In their complaint and application for a temporary injunction, the plaintiffs contend that the Commission must be barred in the investigation thus ordered from inquiring into any of the matters which were involved in the joint NASD trial and the resulting appeal by Keister to the Commission. They concede that the general subject of interpositioning may properly be explored by the Commission, but say that the facts involved in the Keister appeal must now be forever sealed from such inquiry. The grounds for this asserted foreclosure center upon alleged violations of plaintiffs' rights to due process unless the Commission's investigation is thus limited. To summarize it as plaintiffs state it, their position comes to this:
(1) While they carefully specify that they are not invoking the privilege against self-incrimination, they claim a "right not to be placed in jeopardy, by investigation or any other proceedings as to the Keister area before a tribunal which has already rejected and prejudged plaintiffs in the Keister area."
Plaintiffs do not, and obviously could not, claim a threat of "double jeopardy" in any true sense, but their papers repeatedly assert a danger that they are about to be placed "again in jeopardy * * *."
(2) Referring to the Commission's observations in the Keister appeal concerning the disparity in sanctions, the plaintiffs note that the Commission could not have increased the penalties in an appeal from the NASD. The present investigation must not touch the "Keister area," they say, because it is obvious that the Commission has instituted this proceeding "in order to increase the penalties administered by the NASD, that is to say, to accomplish indirectly, what it could not accomplish directly."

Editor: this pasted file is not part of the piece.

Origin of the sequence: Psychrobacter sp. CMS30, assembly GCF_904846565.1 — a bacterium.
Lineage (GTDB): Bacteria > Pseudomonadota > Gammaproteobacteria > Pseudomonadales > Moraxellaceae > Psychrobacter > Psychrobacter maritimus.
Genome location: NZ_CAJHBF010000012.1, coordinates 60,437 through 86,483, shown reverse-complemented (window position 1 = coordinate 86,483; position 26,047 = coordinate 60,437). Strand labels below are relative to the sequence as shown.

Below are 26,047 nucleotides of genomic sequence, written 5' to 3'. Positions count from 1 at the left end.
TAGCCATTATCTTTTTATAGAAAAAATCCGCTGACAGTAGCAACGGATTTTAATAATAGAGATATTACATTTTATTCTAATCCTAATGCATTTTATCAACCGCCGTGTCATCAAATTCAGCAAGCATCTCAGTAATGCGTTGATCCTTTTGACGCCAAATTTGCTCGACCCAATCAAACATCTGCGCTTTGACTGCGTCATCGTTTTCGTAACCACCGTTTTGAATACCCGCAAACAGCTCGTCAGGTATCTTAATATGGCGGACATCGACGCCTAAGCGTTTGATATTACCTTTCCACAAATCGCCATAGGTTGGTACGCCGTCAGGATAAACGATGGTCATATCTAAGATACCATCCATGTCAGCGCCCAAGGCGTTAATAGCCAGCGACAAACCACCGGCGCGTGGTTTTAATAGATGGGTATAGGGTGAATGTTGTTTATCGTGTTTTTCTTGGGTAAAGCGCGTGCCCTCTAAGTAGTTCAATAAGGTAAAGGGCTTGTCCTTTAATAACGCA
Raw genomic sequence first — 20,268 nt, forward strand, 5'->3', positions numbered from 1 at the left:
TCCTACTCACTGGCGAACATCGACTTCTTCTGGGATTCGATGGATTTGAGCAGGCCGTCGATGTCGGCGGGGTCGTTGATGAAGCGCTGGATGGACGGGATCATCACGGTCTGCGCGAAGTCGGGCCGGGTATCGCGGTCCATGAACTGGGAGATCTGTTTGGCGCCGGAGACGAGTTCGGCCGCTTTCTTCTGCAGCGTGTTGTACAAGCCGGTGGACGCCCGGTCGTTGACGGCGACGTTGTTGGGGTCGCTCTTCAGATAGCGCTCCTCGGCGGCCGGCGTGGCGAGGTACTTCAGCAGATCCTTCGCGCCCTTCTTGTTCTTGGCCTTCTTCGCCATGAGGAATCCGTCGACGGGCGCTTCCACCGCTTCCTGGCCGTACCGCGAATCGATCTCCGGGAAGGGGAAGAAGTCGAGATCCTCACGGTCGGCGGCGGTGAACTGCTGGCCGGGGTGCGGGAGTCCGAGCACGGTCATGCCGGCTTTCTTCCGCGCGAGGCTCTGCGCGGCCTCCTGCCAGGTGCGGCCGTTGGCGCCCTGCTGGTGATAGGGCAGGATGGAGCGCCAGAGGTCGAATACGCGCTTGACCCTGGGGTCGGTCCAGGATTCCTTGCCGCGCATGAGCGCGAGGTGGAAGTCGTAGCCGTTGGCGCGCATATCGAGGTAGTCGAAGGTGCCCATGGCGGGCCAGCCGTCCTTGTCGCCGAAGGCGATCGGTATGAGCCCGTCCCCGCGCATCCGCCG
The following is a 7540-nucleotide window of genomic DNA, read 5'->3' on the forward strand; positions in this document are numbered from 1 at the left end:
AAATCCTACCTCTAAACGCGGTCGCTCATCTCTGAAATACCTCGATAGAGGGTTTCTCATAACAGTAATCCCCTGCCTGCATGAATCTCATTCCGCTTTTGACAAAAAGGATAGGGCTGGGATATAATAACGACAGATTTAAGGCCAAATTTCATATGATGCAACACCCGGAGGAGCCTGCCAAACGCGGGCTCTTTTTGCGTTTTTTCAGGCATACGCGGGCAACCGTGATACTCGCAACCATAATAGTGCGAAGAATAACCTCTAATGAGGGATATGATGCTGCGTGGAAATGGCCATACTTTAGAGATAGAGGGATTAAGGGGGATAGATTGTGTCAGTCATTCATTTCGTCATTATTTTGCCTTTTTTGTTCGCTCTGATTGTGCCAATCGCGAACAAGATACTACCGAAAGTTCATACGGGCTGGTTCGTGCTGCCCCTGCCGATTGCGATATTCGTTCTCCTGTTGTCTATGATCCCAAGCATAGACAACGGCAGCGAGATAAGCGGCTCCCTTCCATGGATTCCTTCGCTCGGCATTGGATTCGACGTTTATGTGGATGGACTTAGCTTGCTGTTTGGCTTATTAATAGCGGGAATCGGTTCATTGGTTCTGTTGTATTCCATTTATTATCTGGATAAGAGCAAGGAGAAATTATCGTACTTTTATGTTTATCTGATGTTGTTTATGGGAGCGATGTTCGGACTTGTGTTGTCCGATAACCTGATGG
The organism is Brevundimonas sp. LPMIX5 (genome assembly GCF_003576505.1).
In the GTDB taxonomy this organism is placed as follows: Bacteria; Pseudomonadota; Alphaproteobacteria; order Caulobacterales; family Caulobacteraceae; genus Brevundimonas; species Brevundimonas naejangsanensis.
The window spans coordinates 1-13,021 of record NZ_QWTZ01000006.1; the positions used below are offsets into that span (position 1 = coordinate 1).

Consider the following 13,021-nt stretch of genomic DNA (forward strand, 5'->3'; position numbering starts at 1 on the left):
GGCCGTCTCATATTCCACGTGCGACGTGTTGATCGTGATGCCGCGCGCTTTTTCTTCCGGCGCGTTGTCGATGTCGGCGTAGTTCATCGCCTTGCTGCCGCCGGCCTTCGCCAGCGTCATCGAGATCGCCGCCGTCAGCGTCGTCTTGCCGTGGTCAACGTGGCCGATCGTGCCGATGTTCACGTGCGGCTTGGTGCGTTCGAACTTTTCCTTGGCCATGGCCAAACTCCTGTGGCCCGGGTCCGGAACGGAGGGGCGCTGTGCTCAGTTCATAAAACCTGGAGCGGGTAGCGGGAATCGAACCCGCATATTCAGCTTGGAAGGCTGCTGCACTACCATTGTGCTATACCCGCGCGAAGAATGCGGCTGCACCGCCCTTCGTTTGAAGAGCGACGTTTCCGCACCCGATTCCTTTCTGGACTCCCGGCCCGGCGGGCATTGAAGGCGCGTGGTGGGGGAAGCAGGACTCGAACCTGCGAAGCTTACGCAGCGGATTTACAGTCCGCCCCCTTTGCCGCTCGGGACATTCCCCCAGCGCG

(3) Summarizing their sometimes passionate contentions, plaintiffs say their suit rests "upon the inherent right of Mr. O'Hara and Thomson & McKinnon to a fair trial before an impartial tribunal and not to an 'Alice in Wonderland' trial where the sentence precedes the verdict!"
The foregoing contentions were first raised before the Commission by a motion to limit the investigation. The Commission, after a hearing, denied the motion on March 16, 1967, and the present lawsuit was then brought. The position of the Commission appears to be entirely correct, and that of the plaintiffs entirely erroneous.
1. This court lacks jurisdiction to enjoin, or partially enjoin, the investigation under the familiar doctrine of Myers v. Bethlehem Shipbuilding Corp., 303 U.S. 41, 82 L. Ed. 638, 58 S. Ct. 459 (1938). It seems clear that "the allegations in this case do not make out the kind or degree of over-stepping of the limits of the Commission's power which would bring it within" the narrow exceptions to the rule requiring exhaustion of administrative remedies. M.G. Davis & Co. v. Cohen, 369 F.2d 360, 363 (2d Cir. 1966), reviewing the cases at 362-363. See also Federal Power Commission v. Metropolitan Edison Co., 304 U.S. 375, 82 L. Ed. 1408, 58 S. Ct. 963 (1938); Securities and Exchange Commission v. Andrews, 88 F.2d 441 (2d Cir. 1937); Fontaine v. Securities and Exchange Commission, - F.2d - (1st Cir. 1967). Far from showing any such extraordinary exception, plaintiffs verge on the frivolous when they say the Commission may never again look into a subject it has encountered in the course of performing its lawful and obligatory functions.